Wednesday, July 28, 2010

Questions for Yes Weekly's Brian Clarey on Greensboro Coliseum Trade/Barter Agreements

"...during a controversial discussion about various projects and concerns at the Greensboro Coliseum Complex, Director Matt Brown mentioned that [Yes Weekly] had held a discussion about naming rights for the new — and again, controversial — amphitheater.

...everything involving the coliseum and its environs elicits controversy because it is owned by the city.

...we do business with the coliseum, just like every other print publication and most other media in town.

What are the specifics of the trade/barter agreements
between the Greensboro News & Record, the Rhino Times and Yes Weekly?

Just like we also do business with the Lawrence Joel in Winston-Salem, the High Point Theatre, the Carolina Theatre, Triad Stage, SECCA and every other arts and entertainment venue that wants access to the smartest and best-informed readers in the Triad. That’s how it works.

Fair enough...

None of that has anything to do with our editorial content...

Have some mainstream media personalities criticized policy positions of some,
while receiving undisclosed and/or indirect compensation from others
interested in non-attributed dissention?

...Currently at issue is an ACC VIP lounge, approved by council last week, to be funded by a grant from Ovations as part of a deal for securing concession rights in the arena.

Some seem to feel that the money should have been used against the $1.8 million or so subsidy afforded the venue by the city.

Should "grant" money be considered a slush fund for the Coliseum,
if Greensboro's residents have to pay more for consessions
in order for Ovations to recoup the upfront payout
while the city's taxpayers are subsidizing operations for $1.8 million plus per year,
or is the deal is some kind of free lunch?

But we see nothing wrong with using this grant to improve this city-owned facility.

...On this one, Matt Brown got it right, particularly since he was shrewd enough to allay much of the construction costs using tickets as trade. And we’re not saying that because he paid us to do so...

Was the ticket trade for construction completed with no-bid contracts
without anyone else having a chance to bid for government work,
without the public being informed of the details?

...these improvements are contractually linked to the grant..."

Could “grants” from privately held vendors to a publicly owned entertainment venue
be considered by some to be a backdoor bribe,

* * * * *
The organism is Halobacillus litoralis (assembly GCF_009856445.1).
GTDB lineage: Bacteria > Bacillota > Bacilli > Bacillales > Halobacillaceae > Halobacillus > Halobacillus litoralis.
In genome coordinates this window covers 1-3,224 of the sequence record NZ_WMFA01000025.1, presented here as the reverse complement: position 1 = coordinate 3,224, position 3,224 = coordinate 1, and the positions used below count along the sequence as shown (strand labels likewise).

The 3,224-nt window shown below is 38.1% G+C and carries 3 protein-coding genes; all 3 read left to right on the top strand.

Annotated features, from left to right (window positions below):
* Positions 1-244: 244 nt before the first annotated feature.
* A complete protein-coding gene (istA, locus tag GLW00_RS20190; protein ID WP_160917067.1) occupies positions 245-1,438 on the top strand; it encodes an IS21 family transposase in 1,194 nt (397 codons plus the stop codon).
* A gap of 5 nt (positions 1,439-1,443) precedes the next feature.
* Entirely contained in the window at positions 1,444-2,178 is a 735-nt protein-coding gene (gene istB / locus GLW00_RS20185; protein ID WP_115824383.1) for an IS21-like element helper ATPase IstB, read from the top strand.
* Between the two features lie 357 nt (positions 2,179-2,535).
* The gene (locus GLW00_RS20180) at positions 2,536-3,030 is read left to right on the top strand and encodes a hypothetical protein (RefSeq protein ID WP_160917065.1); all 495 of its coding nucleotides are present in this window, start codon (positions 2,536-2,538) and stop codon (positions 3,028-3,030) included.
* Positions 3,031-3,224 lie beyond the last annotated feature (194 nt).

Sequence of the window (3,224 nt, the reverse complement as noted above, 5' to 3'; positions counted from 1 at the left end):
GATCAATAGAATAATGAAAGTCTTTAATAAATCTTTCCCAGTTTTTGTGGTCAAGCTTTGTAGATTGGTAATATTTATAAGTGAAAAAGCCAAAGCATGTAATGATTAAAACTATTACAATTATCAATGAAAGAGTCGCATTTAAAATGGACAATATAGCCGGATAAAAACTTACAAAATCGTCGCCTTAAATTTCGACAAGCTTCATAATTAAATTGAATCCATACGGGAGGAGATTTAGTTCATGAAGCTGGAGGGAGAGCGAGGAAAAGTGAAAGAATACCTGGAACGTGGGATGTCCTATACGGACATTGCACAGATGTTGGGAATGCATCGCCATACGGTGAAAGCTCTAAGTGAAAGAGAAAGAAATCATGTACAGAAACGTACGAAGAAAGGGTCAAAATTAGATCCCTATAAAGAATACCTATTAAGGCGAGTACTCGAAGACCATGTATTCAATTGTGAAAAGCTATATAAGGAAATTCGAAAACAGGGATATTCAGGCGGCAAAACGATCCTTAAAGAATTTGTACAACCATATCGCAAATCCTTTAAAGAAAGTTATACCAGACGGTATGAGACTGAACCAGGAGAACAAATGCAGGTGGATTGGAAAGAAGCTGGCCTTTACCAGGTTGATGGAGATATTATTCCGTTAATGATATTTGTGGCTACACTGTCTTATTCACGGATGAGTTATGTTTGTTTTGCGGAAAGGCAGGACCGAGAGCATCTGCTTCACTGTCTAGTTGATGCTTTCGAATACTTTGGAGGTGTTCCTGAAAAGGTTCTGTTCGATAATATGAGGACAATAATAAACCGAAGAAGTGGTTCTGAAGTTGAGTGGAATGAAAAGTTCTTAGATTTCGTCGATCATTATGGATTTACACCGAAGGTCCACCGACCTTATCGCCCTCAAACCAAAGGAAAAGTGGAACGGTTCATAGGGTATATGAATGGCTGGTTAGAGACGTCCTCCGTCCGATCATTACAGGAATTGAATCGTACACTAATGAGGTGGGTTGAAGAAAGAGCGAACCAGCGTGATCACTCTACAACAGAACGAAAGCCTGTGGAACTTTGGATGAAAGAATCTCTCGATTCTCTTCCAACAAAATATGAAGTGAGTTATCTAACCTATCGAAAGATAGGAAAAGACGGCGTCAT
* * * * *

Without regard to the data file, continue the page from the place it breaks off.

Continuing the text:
locking in future profit at the expense of local non-taxpayer supported businesses?

Why not tell the vendor to use their kickback dollars
for whatever whoever tells them to allocate the money to,
or else tell them they are not the vendor anymore?

The nature of the business
Brian Clarey
Yes Weekly

If a few multinational corporations
own an overwhelming majority of newspapers, magazines, news channels,
radio stations, book publishers and business information sources,
what are the chances of an investigative journalist
publishing a negative story on a sister subsidiary
or on a subsidiary of another company that could retaliate in kind,
or for an author successfully marketing media criticisms?

George Hartzman


Brian Clarey said...

Hey George.
We have definitely criticized the coliseum in the past, from the "secret" amphitheater to the Canada Dry debacle to Brown's salary to outrageous parking prices to the $1.8 million subsidy from the city. We've even made fun of some of the acts and events that go on there.
I do not work on the business side. I'm an editor. But as far as I know, the coliseum "pays" for their full-page ad at rate-card prices with tickets to events. We also have a corporate box there, for which we pay cash.
I don't think there's anything inherently wrong for a new concessionaire to want the facilities upgraded before moving in, and I don't see improvements to the coliseum as a bad thing.
But to suggest that we soft-pedal our coverage because of our business dealings is naive and a little insulting. I mean, they're not even cutting us a check. Do you think I would sacrifice my professional integrity and that of my paper for a couple Harlem Globetrotters tickets?

triadwatch said...

brian ,
you pay cash for a corporate box? any receipts?

thanks for the reply and hopefully we can get to the bottom of all of this or if you would like to get jordan green on the case please do to see if it is legal for a construction service contract be bartered?

i am sure george will also chime in as well.

George Hartzman said...

Thanks for stopping by Brian,

"But as far as I know, the coliseum "pays" for their full-page ad at rate-card prices with tickets to events. We also have a corporate box there, for which we pay cash."

I havn't seen any of the specifics as to how the barter contracts work yet. Can you elaborate?

My current concern are no-bid contracts for the VIP room and ampetheater not made public.

My understanding of public works projects is that projects over $500,000 have to be bid out. If trade/barter deal was done, why didn't anybody else get to bid on it, even if it didn't include cash compensation?

What if another company would have done it for a lot less?

City Council didn't even think to ask the specifics of the swap.

What if it involved lifetime club seats, or something out of bounds, especially considering the contractors connections to the communities in crowd of political donors?